usa: Humanities II in concord, Massachusetts

HUMN 221, or 'HUMN II', is the second installment of Geneseo's humanities core-requirement, and as such, is a required course for all Geneseo students.  This limited enrollment Humanities II course will be taught in Concord, Massachusetts, near Walden Pond.

 

Fast Facts

 

Program Type:  Off-campus, faculty-led
Term/Duration:      Summer/4 weeks
Summer 2014 Dates: June 22 - July 19, 2014
Credits: 4
Application Fee: $20
Estimated Program Fees: $2950
Tuition: $928 NYS Residents; $2,472 Out-of-State Residents
Application Deadline: Extended! April 15

Course Details and Setting

The 4-credit Humanities II course is required for all Geneseo students and satisfies SUNY's Western Civilization general education requirement.  This limited-enrollment program, taught in Concord, Massachusetts, takes its inspiration from one of that town's most family residents: Henry David Thoreau.  For students majoring in the sciences, for those with an interest in sustainable practices, and for those intrigued by Thoreau's vision of nature, our focus upon "green humanities" will include many experiential opportunities.  Thoreau claimed he had "travelled a good deal in Concord," discovering that an open mind and willing spirit could find enormous riches within a small radius there.

Like Thoreau, Geneseo students will be able to walk from Concord's town center to Walden Pond, perhaps even reading his words amidst the natural scenery he celebrated.  Some of the unique activities in this course are made possible through SUNY Geneseo's partnership with the Thoreau Society and the Walden Woods Project, both located near Walden Pond.  Students use facilities made available through the generosity of these two organizations, such as Thoreau's birth house and the Thoreau Institute Library, and they participate in the Thoreau Society's Annual Gathering - which brings together scholars and enthusiasts from around the world for several days of conference presentations and other events.

Besides Thoreau, important authors and social reformers like Ralph Waldo Emerson, Nathaniel Hawthorne, Margaret Fuller and Louisa May Alcott all lived and worked in Concord.  The area remains at the forefront of environmental thought, and individualized course projects will encourage students to make use of its many resources: natural history museums, biremediation sites, alternative energies, sustainable agriculture - in short, meaningful engagement with some of the most challenging issues of our own times.  The class also will feature field trips to downtown Boston, where colonial revolutionaries took actions derived from the words of John Locke's Second Treatise; and to the National Historical Park in Lowell, Massachusetts, to see examples of the factory system that galvanized intellectuals like Karl Marx.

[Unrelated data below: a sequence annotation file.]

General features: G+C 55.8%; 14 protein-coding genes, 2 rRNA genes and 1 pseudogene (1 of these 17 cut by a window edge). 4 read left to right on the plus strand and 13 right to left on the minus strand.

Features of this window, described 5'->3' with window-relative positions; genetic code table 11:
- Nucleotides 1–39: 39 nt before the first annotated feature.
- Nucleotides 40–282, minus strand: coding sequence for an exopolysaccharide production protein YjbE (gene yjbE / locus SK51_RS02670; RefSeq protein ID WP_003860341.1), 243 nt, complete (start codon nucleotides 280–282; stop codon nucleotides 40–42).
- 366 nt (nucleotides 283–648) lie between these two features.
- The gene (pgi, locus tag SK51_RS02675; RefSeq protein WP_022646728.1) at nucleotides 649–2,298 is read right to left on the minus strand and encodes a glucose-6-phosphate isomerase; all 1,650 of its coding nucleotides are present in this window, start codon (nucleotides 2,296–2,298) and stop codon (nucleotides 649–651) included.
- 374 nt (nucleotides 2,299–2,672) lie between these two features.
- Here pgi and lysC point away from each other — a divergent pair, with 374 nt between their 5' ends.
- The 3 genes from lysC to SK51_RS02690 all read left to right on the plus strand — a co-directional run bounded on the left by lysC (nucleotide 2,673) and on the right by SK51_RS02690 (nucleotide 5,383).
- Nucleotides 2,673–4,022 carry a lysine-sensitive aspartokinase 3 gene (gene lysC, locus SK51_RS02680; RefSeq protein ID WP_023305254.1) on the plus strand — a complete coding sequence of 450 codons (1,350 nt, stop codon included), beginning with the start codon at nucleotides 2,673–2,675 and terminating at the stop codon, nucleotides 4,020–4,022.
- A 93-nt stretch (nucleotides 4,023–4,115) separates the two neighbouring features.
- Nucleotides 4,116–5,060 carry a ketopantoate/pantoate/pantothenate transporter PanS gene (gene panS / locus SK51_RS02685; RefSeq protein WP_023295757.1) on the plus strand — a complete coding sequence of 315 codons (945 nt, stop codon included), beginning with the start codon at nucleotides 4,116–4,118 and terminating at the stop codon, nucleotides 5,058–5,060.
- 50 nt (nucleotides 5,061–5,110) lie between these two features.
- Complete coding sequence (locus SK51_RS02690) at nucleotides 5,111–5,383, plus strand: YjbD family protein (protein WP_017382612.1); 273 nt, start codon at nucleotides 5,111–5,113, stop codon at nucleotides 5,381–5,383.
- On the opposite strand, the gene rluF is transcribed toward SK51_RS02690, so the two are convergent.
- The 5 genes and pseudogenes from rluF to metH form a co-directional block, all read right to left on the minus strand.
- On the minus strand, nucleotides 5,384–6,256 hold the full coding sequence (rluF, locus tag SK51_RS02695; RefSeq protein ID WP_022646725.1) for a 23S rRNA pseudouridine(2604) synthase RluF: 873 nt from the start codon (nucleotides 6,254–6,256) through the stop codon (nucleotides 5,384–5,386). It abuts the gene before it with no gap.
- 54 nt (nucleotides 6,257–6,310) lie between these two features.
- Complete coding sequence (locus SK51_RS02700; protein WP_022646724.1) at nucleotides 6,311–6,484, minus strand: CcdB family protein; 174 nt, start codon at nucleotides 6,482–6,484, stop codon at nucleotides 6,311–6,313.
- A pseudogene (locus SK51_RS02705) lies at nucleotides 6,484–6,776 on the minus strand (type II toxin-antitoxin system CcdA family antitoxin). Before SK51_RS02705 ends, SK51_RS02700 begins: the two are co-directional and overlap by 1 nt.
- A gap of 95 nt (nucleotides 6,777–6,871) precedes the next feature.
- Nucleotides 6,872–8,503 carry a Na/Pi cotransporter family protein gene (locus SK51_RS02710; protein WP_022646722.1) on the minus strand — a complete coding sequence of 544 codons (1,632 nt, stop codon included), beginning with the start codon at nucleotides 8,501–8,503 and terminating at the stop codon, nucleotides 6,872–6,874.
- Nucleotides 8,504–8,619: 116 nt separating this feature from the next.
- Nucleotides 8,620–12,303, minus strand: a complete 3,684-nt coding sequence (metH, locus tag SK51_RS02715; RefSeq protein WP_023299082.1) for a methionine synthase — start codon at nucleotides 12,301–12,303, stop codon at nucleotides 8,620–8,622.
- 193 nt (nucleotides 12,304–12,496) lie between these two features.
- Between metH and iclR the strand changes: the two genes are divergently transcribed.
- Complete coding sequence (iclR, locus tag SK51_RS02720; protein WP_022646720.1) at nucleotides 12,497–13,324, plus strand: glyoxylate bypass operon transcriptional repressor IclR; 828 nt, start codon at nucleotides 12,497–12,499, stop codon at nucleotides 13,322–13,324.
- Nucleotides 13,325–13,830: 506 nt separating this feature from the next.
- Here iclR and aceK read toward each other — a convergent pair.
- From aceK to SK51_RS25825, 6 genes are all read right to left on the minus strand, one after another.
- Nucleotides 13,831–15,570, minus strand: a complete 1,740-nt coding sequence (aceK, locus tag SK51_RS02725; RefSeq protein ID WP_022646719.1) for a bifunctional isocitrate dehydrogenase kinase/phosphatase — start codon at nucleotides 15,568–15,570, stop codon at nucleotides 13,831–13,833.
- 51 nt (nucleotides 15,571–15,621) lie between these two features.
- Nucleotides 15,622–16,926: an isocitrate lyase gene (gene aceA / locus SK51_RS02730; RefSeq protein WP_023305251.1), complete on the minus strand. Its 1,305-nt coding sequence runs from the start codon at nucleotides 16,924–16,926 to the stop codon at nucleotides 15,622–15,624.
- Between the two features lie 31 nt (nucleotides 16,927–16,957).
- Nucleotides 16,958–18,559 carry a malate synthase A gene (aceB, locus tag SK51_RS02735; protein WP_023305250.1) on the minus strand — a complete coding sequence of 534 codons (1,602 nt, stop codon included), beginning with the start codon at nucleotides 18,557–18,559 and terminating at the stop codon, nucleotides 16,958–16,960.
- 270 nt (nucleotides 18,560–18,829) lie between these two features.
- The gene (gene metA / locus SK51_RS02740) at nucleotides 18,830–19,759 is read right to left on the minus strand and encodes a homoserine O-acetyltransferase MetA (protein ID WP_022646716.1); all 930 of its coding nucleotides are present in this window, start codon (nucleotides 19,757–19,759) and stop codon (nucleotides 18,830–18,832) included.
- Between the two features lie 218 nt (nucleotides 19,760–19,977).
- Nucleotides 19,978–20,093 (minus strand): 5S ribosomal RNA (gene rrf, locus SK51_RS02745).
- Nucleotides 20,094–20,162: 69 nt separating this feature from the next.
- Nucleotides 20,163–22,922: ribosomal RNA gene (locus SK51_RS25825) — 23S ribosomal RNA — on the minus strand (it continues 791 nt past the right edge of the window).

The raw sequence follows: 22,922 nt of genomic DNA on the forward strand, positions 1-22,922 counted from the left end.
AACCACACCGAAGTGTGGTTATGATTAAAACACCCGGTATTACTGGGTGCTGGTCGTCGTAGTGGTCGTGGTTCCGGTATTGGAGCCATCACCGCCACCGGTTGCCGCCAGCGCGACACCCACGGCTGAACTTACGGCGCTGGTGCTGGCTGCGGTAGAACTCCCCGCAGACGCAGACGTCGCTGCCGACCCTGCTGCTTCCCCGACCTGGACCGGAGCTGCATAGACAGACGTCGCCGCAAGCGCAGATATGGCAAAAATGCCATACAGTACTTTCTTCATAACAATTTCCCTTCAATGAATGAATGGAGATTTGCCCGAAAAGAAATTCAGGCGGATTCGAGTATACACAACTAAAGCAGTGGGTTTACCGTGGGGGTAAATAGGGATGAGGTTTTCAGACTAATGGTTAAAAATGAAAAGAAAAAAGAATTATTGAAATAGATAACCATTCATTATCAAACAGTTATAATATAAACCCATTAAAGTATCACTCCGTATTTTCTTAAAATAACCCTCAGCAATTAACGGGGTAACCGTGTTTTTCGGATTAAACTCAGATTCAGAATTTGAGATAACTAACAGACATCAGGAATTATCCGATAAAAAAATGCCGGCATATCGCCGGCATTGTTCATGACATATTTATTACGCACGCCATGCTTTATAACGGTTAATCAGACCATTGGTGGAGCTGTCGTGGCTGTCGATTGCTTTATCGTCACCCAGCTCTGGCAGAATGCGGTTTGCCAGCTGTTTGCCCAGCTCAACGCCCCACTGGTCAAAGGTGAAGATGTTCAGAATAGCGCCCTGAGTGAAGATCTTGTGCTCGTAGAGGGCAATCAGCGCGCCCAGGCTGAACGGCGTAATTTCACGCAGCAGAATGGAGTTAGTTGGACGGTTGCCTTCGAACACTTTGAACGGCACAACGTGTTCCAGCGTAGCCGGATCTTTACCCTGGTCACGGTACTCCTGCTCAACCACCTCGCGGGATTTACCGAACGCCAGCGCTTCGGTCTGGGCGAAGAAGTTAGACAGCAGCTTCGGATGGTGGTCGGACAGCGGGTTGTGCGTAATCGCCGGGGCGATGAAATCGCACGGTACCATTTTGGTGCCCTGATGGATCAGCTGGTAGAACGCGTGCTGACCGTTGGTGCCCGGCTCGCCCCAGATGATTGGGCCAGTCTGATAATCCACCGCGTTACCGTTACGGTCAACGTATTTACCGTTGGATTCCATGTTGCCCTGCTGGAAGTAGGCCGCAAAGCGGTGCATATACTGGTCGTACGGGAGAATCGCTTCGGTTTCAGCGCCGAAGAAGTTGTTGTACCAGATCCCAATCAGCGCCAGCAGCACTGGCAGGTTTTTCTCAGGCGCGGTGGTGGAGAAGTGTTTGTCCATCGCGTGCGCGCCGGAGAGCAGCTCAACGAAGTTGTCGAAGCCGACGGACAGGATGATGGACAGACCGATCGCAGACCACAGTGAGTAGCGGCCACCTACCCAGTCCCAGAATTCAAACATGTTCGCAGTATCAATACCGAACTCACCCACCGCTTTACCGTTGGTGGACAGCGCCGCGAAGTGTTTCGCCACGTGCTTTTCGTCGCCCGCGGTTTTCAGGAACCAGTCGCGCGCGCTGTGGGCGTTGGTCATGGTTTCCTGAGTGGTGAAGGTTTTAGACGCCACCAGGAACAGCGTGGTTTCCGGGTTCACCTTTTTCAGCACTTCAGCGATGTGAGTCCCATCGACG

• walden pond
  • boston
  • walden pond
  • cabin site

While avoiding some of the heavier costs involved in overseas study, the Concord program will offer its participants some of the key advantages of education 'abroad': more intimate class size, intellectual concentration on a single subject, and terrific opportunities for learning outside classroom walls.  And Concord is a commuter-rail stop in the Massachusetts Bay Transportation Authority system, which means that the Freedom Trail and Boston Commons, the Museum of Fine Arts, the New England Aquarium and Fenway Park, fabulous restaurants and splendid musical performances - all the cultural and recreational offerings of one of America's great cities - are just a half-hour away.

 

Housing

The experience starts with housing in the famous Colonial Inn - which British soldiers and American minutemen passed in order to exchange "the shot heard round the world" just a few hundred yards away.  You can walk from your own room to the Concord battle site, but also to places connected to 19th century controversies over women's rights and African-American slavery.

 

Eligibility

Students must be in good academic standing with no financial obligations to the college.  The prerequisite for this course is Humanities I, HUMN 220.  Preference will be given to students without a judicial record; students with past or pending judicial issues should inform the Study Abroad Office.

 

Application Deadline

April 15